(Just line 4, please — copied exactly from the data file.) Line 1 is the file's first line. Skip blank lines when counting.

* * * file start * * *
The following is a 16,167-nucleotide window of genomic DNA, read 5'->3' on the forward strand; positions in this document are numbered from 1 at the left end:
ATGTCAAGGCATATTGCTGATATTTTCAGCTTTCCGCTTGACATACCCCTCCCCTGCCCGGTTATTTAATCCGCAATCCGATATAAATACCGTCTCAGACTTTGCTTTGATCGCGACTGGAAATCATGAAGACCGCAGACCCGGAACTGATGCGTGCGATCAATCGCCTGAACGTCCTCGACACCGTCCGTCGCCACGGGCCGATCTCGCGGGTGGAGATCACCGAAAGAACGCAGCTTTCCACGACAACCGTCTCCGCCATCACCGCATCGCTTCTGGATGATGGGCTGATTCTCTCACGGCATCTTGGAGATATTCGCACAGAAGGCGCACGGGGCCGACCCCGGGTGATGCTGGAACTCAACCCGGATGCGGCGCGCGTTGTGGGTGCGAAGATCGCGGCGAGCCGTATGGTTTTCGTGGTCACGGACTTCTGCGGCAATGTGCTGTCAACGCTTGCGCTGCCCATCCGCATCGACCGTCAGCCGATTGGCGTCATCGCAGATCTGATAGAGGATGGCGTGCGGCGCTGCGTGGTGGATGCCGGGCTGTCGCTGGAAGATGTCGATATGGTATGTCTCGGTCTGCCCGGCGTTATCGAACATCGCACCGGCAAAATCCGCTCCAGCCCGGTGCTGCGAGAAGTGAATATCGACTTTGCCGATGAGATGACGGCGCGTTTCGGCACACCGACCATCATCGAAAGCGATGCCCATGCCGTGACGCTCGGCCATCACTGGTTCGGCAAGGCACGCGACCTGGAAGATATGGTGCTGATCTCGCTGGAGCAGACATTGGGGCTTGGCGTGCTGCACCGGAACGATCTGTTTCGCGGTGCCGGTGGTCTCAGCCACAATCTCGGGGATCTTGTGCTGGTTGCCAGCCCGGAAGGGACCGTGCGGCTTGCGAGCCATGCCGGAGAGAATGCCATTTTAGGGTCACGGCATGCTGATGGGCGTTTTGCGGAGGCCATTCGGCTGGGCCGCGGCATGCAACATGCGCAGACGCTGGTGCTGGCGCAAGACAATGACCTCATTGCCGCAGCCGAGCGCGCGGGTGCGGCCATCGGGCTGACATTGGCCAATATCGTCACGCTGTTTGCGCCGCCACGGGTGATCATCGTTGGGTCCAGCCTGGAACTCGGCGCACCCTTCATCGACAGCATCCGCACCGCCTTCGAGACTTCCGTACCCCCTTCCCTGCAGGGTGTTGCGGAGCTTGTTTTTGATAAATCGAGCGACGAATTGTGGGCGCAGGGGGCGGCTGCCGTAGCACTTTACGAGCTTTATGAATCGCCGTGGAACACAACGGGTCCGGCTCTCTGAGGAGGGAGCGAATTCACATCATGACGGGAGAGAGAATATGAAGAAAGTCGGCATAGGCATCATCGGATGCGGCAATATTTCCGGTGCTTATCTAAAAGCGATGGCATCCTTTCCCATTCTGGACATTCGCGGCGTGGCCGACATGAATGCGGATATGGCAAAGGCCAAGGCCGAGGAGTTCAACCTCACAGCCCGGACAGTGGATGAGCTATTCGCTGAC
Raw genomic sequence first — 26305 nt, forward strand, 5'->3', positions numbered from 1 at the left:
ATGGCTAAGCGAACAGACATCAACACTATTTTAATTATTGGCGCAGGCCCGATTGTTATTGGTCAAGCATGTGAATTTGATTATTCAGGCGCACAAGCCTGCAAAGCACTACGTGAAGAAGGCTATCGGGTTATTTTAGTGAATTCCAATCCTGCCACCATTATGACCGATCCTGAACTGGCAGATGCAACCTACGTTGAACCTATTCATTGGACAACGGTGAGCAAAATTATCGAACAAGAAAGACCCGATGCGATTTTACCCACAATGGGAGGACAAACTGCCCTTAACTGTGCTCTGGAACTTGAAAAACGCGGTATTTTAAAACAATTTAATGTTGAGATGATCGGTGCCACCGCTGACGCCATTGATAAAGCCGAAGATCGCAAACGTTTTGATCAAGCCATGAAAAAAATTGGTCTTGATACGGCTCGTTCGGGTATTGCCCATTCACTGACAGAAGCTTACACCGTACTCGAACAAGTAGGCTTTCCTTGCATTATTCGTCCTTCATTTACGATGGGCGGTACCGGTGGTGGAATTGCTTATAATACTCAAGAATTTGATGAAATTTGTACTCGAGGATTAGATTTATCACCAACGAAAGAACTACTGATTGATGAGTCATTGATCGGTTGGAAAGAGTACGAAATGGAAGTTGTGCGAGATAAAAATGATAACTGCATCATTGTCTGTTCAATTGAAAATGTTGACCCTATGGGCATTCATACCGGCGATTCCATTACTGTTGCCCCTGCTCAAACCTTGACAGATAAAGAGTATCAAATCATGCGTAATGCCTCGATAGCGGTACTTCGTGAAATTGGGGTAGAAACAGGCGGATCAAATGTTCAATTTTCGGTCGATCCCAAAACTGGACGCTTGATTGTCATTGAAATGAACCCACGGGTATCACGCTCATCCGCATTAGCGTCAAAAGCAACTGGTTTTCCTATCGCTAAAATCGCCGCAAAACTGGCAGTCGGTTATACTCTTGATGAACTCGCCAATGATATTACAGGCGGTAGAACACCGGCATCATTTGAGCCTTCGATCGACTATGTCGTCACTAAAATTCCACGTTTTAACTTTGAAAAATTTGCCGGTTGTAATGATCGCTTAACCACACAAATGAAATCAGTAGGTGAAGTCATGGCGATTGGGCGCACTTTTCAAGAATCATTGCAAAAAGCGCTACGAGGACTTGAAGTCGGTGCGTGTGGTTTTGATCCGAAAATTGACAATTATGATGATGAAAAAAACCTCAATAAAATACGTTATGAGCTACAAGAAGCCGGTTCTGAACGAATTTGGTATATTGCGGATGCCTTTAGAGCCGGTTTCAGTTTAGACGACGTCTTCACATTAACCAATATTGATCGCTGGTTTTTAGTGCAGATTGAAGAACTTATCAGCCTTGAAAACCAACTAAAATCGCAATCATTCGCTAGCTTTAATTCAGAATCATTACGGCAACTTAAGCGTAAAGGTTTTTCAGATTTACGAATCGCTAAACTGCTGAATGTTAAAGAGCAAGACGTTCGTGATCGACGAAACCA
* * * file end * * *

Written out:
ATGGCTAAGCGAACAGACATCAACACTATTTTAATTATTGGCGCAGGCCCGATTGTTATTGGTCAAGCATGTGAATTTGATTATTCAGGCGCACAAGCCTGCAAAGCACTACGTGAAGAAGGCTATCGGGTTATTTTAGTGAATTCCAATCCTGCCACCATTATGACCGATCCTGAACTGGCAGATGCAACCTACGTTGAACCTATTCATTGGACAACGGTGAGCAAAATTATCGAACAAGAAAGACCCGATGCGATTTTACCCACAATGGGAGGACAAACTGCCCTTAACTGTGCTCTGGAACTTGAAAAACGCGGTATTTTAAAACAATTTAATGTTGAGATGATCGGTGCCACCGCTGACGCCATTGATAAAGCCGAAGATCGCAAACGTTTTGATCAAGCCATGAAAAAAATTGGTCTTGATACGGCTCGTTCGGGTATTGCCCATTCACTGACAGAAGCTTACACCGTACTCGAACAAGTAGGCTTTCCTTGCATTATTCGTCCTTCATTTACGATGGGCGGTACCGGTGGTGGAATTGCTTATAATACTCAAGAATTTGATGAAATTTGTACTCGAGGATTAGATTTATCACCAACGAAAGAACTACTGATTGATGAGTCATTGATCGGTTGGAAAGAGTACGAAATGGAAGTTGTGCGAGATAAAAATGATAACTGCATCATTGTCTGTTCAATTGAAAATGTTGACCCTATGGGCATTCATACCGGCGATTCCATTACTGTTGCCCCTGCTCAAACCTTGACAGATAAAGAGTATCAAATCATGCGTAATGCCTCGATAGCGGTACTTCGTGAAATTGGGGTAGAAACAGGCGGATCAAATGTTCAATTTTCGGTCGATCCCAAAACTGGACGCTTGATTGTCATTGAAATGAACCCACGGGTATCACGCTCATCCGCATTAGCGTCAAAAGCAACTGGTTTTCCTATCGCTAAAATCGCCGCAAAACTGGCAGTCGGTTATACTCTTGATGAACTCGCCAATGATATTACAGGCGGTAGAACACCGGCATCATTTGAGCCTTCGATCGACTATGTCGTCACTAAAATTCCACGTTTTAACTTTGAAAAATTTGCCGGTTGTAATGATCGCTTAACCACACAAATGAAATCAGTAGGTGAAGTCATGGCGATTGGGCGCACTTTTCAAGAATCATTGCAAAAAGCGCTACGAGGACTTGAAGTCGGTGCGTGTGGTTTTGATCCGAAAATTGACAATTATGATGATGAAAAAAACCTCAATAAAATACGTTATGAGCTACAAGAAGCCGGTTCTGAACGAATTTGGTATATTGCGGATGCCTTTAGAGCCGGTTTCAGTTTAGACGACGTCTTCACATTAACCAATATTGATCGCTGGTTTTTAGTGCAGATTGAAGAACTTATCAGCCTTGAAAACCAACTAAAATCGCAATCATTCGCTAGCTTTAATTCAGAATCATTACGGCAACTTAAGCGTAAAGGTTTTTCAGATTTACGAATCGCTAAACTGCTGAATGTTAAAGAGCAAGACGTTCGTGATCGACGAAACCA